So instead, let me guide you to an excellent article by Arnold Kling on why the best means to solve poverty is "decentralised entrepreneurial activity under capitalism", rather than misguided centrally planned wonder-cures.
In the process, he (or rather, Robert Rector, whom he quotes) points out the fallacy of our oft-cited figures on poverty in the Western world, where (in America, where British commentators like to say that poverty is rife) "Forty-three percent of all poor households actually own their own homes... Eighty two percent of poor households have air conditioning... Nearly three-quarters of poor households own a car; 30 percent own two or more cars..." etc.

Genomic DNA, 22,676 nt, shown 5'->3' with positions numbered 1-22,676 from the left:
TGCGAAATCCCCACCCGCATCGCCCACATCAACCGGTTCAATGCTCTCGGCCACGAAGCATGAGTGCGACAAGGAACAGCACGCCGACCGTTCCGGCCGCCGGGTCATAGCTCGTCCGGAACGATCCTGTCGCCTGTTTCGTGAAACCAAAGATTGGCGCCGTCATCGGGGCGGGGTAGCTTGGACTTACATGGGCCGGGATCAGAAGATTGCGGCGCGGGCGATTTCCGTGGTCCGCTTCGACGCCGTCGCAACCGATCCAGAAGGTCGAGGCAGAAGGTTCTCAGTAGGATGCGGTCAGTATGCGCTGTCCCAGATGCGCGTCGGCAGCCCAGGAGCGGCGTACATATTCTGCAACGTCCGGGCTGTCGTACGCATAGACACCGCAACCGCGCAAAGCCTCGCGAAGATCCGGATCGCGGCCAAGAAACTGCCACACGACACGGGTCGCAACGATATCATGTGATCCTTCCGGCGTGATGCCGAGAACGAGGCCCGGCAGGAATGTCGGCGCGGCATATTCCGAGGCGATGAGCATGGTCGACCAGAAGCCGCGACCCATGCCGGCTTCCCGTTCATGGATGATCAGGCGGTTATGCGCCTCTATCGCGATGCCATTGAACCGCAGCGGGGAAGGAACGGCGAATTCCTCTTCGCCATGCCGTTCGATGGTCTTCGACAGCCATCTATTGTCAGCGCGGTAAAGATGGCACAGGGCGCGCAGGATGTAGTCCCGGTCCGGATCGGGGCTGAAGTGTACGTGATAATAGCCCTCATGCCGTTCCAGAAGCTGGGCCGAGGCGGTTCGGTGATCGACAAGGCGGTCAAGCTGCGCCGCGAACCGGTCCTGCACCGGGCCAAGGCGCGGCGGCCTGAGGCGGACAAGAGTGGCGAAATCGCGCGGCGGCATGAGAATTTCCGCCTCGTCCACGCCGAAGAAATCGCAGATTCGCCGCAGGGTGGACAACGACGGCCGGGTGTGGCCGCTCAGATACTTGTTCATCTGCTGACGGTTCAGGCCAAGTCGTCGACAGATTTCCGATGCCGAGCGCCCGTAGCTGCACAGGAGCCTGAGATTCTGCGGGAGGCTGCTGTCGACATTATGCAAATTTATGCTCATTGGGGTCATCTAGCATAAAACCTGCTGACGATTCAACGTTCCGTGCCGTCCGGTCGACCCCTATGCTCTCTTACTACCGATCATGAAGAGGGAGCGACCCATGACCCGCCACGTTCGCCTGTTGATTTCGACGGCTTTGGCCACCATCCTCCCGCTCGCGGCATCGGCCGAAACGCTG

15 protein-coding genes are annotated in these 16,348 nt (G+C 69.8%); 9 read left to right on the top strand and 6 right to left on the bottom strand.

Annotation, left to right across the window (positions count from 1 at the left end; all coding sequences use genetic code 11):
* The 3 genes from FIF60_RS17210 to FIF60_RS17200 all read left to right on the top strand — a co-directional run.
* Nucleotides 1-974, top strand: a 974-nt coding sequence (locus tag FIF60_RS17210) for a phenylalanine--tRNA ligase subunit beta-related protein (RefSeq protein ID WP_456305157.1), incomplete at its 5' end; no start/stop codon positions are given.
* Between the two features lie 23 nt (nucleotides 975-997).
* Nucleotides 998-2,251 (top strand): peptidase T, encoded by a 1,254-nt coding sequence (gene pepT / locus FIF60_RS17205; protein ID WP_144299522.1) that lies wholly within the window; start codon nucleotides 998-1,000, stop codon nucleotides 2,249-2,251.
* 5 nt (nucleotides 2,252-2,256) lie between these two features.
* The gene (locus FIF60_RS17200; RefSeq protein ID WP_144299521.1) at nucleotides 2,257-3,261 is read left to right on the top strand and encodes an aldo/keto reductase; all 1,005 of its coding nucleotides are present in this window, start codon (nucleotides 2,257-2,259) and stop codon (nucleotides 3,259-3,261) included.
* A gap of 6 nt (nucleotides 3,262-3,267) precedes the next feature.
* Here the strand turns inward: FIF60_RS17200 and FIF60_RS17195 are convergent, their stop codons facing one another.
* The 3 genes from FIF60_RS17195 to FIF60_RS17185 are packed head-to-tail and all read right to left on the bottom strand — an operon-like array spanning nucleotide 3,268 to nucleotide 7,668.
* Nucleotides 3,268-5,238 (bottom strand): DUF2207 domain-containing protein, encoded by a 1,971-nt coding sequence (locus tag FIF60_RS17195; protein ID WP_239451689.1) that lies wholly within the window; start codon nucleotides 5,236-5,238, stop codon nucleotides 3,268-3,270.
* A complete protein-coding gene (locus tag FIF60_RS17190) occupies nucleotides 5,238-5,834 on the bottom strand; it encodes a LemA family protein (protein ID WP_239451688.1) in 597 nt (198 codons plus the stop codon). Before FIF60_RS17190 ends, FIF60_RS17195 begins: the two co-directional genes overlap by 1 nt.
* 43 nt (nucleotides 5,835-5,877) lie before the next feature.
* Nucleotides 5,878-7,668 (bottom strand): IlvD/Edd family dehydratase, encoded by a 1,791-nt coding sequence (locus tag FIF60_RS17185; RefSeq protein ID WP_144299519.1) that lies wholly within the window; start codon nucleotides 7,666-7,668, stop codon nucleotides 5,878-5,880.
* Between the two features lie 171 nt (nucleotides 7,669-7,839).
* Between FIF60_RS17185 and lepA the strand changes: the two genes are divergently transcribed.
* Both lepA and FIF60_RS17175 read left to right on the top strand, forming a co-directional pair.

Kling's final point is especially pertinent. He advises that we need to shift our attention from a focus on intentions (how nice and worthy people are, and how much they want to help poor people), to a focus on outcomes (what effective policies or practices are, and how much they actually help poor people).
In the end, we need to spend less money dispatching 11,000 donor missions to 31 aid-receiving countries each year, and more money buying stuff we want to own, much of which (and, increasingly, more of which) is made in developing countries. If we try less hard, we might do more good.